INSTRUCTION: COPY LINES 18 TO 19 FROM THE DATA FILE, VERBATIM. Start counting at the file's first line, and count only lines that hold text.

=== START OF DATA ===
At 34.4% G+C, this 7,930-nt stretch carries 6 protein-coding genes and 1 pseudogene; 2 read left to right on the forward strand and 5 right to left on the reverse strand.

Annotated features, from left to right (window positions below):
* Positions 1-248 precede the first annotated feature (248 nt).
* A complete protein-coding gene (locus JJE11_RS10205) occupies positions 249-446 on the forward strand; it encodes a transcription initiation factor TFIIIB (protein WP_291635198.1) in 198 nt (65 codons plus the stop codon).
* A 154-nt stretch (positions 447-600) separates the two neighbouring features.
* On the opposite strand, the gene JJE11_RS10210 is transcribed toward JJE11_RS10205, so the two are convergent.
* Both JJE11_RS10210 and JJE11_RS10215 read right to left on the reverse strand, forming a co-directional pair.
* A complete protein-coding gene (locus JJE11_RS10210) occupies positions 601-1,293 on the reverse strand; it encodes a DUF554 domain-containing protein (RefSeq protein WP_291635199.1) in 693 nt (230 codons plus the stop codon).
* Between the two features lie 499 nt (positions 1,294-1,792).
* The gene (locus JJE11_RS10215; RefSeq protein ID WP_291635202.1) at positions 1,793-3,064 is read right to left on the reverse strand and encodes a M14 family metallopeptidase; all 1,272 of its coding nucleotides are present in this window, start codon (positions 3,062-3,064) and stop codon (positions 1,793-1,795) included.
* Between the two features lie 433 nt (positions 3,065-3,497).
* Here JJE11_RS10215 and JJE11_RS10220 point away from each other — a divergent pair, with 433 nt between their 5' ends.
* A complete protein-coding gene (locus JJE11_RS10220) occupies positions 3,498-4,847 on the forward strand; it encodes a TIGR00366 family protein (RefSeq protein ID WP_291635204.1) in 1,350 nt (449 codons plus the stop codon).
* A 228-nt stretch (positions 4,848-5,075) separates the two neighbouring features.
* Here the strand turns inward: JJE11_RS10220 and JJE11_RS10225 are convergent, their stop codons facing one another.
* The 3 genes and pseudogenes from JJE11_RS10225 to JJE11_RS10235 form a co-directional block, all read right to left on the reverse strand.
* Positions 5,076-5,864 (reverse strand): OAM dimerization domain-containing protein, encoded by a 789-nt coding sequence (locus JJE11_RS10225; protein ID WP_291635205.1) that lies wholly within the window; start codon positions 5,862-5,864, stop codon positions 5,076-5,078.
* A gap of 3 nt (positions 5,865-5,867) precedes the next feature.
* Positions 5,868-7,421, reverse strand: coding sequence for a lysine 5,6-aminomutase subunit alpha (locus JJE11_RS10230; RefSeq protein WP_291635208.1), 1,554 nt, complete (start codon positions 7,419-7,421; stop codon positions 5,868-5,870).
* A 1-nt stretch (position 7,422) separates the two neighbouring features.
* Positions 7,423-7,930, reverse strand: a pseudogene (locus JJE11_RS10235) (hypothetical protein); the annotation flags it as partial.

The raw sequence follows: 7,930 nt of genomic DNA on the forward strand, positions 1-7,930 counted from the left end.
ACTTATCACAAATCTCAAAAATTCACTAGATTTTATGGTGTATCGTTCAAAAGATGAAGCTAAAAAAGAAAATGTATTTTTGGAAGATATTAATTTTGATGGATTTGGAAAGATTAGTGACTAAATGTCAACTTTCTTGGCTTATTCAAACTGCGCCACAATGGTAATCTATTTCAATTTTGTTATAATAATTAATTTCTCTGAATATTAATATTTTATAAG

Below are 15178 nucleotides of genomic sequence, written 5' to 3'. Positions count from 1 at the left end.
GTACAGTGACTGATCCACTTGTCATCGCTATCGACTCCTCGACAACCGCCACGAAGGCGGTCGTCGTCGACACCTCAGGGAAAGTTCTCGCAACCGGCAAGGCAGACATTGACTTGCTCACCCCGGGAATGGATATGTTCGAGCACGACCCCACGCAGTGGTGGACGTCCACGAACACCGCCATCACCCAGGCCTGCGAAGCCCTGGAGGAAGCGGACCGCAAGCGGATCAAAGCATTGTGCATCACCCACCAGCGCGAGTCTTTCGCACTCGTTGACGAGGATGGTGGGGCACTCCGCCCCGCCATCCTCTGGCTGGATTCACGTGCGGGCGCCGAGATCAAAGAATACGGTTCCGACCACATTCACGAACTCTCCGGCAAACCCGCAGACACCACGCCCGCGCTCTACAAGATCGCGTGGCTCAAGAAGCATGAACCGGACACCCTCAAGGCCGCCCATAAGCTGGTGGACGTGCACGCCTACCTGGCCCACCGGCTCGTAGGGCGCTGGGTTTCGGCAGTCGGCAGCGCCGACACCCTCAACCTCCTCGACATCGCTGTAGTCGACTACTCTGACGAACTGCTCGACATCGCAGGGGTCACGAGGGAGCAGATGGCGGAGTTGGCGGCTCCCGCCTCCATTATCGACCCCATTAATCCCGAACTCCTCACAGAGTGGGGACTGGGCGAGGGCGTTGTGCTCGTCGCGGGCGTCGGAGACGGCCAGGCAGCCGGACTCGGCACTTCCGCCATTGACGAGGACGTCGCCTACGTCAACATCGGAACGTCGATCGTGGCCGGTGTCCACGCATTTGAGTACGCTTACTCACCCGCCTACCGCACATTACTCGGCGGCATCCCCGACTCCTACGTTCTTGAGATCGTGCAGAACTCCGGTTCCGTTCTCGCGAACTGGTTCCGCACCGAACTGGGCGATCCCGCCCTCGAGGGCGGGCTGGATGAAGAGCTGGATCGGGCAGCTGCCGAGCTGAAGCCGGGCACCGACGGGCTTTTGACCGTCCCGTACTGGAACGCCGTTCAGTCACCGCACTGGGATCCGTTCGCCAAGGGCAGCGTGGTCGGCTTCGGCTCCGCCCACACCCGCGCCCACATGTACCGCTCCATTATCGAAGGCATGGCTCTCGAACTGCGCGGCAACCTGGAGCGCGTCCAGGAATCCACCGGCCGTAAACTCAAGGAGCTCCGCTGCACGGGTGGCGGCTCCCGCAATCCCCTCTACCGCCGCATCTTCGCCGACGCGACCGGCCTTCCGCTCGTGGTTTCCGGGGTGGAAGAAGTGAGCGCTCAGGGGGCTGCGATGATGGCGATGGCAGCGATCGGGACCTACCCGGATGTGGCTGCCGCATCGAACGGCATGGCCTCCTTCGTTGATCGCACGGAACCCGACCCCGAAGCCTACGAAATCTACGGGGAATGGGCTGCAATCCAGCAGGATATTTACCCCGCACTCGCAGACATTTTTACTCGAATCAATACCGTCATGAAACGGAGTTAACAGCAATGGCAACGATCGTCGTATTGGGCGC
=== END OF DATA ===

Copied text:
* A gap of 3 nt (positions 5,865-5,867) precedes the next feature.
* Positions 5,868-7,421, reverse strand: coding sequence for a lysine 5,6-aminomutase subunit alpha (locus JJE11_RS10230; RefSeq protein WP_291635208.1), 1,554 nt, complete (start codon positions 7,419-7,421; stop codon positions 5,868-5,870).